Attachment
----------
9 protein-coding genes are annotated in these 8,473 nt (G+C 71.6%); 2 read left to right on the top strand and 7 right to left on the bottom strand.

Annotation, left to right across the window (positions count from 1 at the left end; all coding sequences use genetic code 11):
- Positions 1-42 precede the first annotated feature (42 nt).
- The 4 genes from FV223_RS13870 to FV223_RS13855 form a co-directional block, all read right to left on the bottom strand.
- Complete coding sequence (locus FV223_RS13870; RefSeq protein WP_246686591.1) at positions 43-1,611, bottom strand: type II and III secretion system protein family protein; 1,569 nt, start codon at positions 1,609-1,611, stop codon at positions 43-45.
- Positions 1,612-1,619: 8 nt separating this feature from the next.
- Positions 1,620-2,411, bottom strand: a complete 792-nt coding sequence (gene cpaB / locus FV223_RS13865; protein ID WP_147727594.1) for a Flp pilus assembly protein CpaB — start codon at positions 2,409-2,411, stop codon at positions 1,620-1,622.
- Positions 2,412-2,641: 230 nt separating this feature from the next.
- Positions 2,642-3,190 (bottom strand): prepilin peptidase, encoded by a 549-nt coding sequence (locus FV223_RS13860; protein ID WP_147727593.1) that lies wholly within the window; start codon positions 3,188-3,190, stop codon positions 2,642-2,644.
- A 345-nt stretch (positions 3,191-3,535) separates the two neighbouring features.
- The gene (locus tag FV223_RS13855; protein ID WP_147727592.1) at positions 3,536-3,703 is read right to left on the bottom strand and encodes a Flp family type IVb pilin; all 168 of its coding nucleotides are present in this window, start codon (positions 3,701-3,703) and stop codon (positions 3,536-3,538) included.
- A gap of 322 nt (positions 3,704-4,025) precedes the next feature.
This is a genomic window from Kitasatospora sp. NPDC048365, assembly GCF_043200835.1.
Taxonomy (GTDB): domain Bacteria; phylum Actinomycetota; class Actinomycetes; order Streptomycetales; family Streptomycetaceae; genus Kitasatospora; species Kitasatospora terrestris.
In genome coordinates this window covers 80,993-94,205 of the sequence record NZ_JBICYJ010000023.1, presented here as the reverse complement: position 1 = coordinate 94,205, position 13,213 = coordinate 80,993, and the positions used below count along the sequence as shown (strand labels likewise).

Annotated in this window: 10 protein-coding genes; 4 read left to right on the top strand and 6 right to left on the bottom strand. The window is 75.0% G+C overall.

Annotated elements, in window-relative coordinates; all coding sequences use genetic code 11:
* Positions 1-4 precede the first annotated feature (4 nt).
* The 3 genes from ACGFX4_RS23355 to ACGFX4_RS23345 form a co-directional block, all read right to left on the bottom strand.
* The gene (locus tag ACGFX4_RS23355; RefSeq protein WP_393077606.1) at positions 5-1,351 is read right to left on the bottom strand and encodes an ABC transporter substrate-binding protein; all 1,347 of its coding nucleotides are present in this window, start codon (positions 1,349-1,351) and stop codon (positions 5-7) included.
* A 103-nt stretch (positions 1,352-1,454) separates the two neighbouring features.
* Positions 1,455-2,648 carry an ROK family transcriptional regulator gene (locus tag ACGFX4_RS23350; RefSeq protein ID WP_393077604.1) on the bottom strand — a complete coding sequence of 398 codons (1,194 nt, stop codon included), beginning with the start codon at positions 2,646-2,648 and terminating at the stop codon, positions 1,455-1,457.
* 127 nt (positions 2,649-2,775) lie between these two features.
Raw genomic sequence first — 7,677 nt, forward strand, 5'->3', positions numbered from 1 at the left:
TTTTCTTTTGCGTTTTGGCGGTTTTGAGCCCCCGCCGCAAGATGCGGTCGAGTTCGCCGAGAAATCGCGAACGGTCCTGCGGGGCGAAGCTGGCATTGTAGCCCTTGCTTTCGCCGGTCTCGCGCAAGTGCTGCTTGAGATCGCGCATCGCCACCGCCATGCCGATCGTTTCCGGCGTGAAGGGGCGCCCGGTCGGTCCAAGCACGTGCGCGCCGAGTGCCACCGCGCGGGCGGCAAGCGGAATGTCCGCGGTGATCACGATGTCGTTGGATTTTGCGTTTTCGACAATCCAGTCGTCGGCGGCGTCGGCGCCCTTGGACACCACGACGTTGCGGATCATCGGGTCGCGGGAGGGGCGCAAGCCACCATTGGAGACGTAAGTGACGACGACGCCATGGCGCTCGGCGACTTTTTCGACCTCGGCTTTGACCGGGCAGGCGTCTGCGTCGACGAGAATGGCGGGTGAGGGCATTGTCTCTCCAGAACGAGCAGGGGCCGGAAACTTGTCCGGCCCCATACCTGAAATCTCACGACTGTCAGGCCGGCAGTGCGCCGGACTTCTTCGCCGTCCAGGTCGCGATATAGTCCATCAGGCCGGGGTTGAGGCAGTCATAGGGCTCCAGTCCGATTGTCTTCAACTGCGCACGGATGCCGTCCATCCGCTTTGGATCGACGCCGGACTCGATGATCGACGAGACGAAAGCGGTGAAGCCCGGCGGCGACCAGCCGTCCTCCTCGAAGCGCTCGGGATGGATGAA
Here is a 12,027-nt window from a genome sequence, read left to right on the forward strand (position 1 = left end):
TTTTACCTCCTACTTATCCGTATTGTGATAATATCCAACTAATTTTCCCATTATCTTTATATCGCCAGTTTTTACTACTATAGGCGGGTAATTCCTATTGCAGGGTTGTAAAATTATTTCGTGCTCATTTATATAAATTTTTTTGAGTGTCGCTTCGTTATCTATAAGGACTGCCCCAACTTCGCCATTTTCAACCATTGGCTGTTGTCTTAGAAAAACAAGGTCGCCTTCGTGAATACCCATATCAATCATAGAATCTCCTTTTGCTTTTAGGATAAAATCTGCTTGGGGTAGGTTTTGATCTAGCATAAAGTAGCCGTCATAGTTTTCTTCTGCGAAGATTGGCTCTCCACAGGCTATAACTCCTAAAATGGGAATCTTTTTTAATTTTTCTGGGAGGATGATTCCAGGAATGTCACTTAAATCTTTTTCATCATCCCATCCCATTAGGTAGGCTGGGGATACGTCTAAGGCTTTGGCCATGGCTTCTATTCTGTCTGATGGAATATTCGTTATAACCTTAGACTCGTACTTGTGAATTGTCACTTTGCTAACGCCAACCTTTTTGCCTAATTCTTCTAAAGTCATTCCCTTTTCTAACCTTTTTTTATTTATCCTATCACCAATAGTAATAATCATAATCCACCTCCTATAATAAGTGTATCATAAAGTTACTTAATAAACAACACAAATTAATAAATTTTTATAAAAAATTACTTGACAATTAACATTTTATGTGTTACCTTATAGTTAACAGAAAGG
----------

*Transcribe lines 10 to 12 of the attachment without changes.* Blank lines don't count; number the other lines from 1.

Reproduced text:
- A 345-nt stretch (positions 3,191-3,535) separates the two neighbouring features.
- The gene (locus tag FV223_RS13855; protein ID WP_147727592.1) at positions 3,536-3,703 is read right to left on the bottom strand and encodes a Flp family type IVb pilin; all 168 of its coding nucleotides are present in this window, start codon (positions 3,701-3,703) and stop codon (positions 3,536-3,538) included.
- A gap of 322 nt (positions 3,704-4,025) precedes the next feature.